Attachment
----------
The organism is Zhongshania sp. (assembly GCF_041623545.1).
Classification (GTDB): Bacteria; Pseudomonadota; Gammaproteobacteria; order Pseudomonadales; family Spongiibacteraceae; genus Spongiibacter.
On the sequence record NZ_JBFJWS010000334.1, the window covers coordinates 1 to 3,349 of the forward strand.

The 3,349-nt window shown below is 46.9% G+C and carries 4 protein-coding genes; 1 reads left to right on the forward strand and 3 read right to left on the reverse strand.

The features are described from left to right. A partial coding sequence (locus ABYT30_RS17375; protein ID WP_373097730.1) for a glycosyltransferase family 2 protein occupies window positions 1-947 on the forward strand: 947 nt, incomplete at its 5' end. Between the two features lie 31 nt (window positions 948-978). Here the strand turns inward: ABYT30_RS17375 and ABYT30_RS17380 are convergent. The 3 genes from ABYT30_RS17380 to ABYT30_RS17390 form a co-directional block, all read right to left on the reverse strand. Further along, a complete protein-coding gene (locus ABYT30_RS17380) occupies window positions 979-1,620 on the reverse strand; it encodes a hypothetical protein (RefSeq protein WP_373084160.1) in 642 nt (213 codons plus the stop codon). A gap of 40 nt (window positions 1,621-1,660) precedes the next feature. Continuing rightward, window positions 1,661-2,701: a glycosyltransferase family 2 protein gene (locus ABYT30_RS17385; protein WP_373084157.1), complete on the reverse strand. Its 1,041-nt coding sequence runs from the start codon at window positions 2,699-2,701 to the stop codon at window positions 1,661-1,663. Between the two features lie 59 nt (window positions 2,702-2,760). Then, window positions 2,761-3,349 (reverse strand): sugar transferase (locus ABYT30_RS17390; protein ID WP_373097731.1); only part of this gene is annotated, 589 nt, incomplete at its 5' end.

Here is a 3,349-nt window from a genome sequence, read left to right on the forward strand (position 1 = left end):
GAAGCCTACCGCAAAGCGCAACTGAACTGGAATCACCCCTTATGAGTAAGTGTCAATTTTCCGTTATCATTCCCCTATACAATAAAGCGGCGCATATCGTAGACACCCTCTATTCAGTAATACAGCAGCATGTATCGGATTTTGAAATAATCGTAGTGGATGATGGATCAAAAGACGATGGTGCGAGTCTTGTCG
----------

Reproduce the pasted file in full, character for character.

The organism is Zhongshania sp. (assembly GCF_041623545.1).
Classification (GTDB): Bacteria; Pseudomonadota; Gammaproteobacteria; order Pseudomonadales; family Spongiibacteraceae; genus Spongiibacter.
On the sequence record NZ_JBFJWS010000334.1, the window covers coordinates 1 to 3,349 of the forward strand.

The 3,349-nt window shown below is 46.9% G+C and carries 4 protein-coding genes; 1 reads left to right on the forward strand and 3 read right to left on the reverse strand.

The features are described from left to right. A partial coding sequence (locus ABYT30_RS17375; protein ID WP_373097730.1) for a glycosyltransferase family 2 protein occupies window positions 1-947 on the forward strand: 947 nt, incomplete at its 5' end. Between the two features lie 31 nt (window positions 948-978). Here the strand turns inward: ABYT30_RS17375 and ABYT30_RS17380 are convergent. The 3 genes from ABYT30_RS17380 to ABYT30_RS17390 form a co-directional block, all read right to left on the reverse strand. Further along, a complete protein-coding gene (locus ABYT30_RS17380) occupies window positions 979-1,620 on the reverse strand; it encodes a hypothetical protein (RefSeq protein WP_373084160.1) in 642 nt (213 codons plus the stop codon). A gap of 40 nt (window positions 1,621-1,660) precedes the next feature. Continuing rightward, window positions 1,661-2,701: a glycosyltransferase family 2 protein gene (locus ABYT30_RS17385; protein WP_373084157.1), complete on the reverse strand. Its 1,041-nt coding sequence runs from the start codon at window positions 2,699-2,701 to the stop codon at window positions 1,661-1,663. Between the two features lie 59 nt (window positions 2,702-2,760). Then, window positions 2,761-3,349 (reverse strand): sugar transferase (locus ABYT30_RS17390; protein ID WP_373097731.1); only part of this gene is annotated, 589 nt, incomplete at its 5' end.

Here is a 3,349-nt window from a genome sequence, read left to right on the forward strand (position 1 = left end):
GAAGCCTACCGCAAAGCGCAACTGAACTGGAATCACCCCTTATGAGTAAGTGTCAATTTTCCGTTATCATTCCCCTATACAATAAAGCGGCGCATATCGTAGACACCCTCTATTCAGTAATACAGCAGCATGTATCGGATTTTGAAATAATCGTAGTGGATGATGGATCAAAAGACGATGGTGCGAGTCTTGTCG